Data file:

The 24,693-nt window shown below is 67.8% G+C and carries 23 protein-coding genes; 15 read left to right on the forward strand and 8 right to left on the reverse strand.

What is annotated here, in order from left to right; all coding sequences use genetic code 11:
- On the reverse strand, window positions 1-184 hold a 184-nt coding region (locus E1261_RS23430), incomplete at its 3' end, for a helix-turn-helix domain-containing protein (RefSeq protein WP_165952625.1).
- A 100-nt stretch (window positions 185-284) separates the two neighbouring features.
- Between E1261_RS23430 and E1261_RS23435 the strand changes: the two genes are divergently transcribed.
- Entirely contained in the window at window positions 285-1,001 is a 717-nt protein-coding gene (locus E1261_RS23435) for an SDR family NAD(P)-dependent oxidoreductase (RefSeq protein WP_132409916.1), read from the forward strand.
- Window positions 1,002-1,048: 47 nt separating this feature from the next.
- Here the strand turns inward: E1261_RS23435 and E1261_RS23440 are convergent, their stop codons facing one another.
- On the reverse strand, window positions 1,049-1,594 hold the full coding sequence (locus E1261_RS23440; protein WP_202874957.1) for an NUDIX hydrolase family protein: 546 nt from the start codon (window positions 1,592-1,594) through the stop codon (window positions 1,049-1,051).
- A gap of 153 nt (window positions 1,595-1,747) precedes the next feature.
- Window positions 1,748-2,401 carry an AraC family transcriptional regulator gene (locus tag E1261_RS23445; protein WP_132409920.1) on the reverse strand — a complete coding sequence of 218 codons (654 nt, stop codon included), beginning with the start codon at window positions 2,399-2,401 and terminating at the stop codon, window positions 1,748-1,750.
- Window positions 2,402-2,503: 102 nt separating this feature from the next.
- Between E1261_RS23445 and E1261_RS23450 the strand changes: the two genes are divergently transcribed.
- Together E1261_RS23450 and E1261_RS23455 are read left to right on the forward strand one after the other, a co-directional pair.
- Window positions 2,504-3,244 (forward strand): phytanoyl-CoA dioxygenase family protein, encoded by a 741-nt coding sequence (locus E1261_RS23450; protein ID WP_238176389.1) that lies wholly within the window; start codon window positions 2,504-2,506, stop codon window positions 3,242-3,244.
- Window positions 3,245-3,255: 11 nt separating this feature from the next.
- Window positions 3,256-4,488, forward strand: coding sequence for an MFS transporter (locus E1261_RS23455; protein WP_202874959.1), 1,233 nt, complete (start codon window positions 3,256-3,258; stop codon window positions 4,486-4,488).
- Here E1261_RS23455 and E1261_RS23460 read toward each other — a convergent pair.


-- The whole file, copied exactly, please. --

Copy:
The 24,693-nt window shown below is 67.8% G+C and carries 23 protein-coding genes; 15 read left to right on the forward strand and 8 right to left on the reverse strand.

What is annotated here, in order from left to right; all coding sequences use genetic code 11:
- On the reverse strand, window positions 1-184 hold a 184-nt coding region (locus E1261_RS23430), incomplete at its 3' end, for a helix-turn-helix domain-containing protein (RefSeq protein WP_165952625.1).
- A 100-nt stretch (window positions 185-284) separates the two neighbouring features.
- Between E1261_RS23430 and E1261_RS23435 the strand changes: the two genes are divergently transcribed.
- Entirely contained in the window at window positions 285-1,001 is a 717-nt protein-coding gene (locus E1261_RS23435) for an SDR family NAD(P)-dependent oxidoreductase (RefSeq protein WP_132409916.1), read from the forward strand.
- Window positions 1,002-1,048: 47 nt separating this feature from the next.
- Here the strand turns inward: E1261_RS23435 and E1261_RS23440 are convergent, their stop codons facing one another.
- On the reverse strand, window positions 1,049-1,594 hold the full coding sequence (locus E1261_RS23440; protein WP_202874957.1) for an NUDIX hydrolase family protein: 546 nt from the start codon (window positions 1,592-1,594) through the stop codon (window positions 1,049-1,051).
- A gap of 153 nt (window positions 1,595-1,747) precedes the next feature.
- Window positions 1,748-2,401 carry an AraC family transcriptional regulator gene (locus tag E1261_RS23445; protein WP_132409920.1) on the reverse strand — a complete coding sequence of 218 codons (654 nt, stop codon included), beginning with the start codon at window positions 2,399-2,401 and terminating at the stop codon, window positions 1,748-1,750.
- Window positions 2,402-2,503: 102 nt separating this feature from the next.
- Between E1261_RS23445 and E1261_RS23450 the strand changes: the two genes are divergently transcribed.
- Together E1261_RS23450 and E1261_RS23455 are read left to right on the forward strand one after the other, a co-directional pair.
- Window positions 2,504-3,244 (forward strand): phytanoyl-CoA dioxygenase family protein, encoded by a 741-nt coding sequence (locus E1261_RS23450; protein ID WP_238176389.1) that lies wholly within the window; start codon window positions 2,504-2,506, stop codon window positions 3,242-3,244.
- Window positions 3,245-3,255: 11 nt separating this feature from the next.
- Window positions 3,256-4,488, forward strand: coding sequence for an MFS transporter (locus E1261_RS23455; protein WP_202874959.1), 1,233 nt, complete (start codon window positions 3,256-3,258; stop codon window positions 4,486-4,488).
- Here E1261_RS23455 and E1261_RS23460 read toward each other — a convergent pair.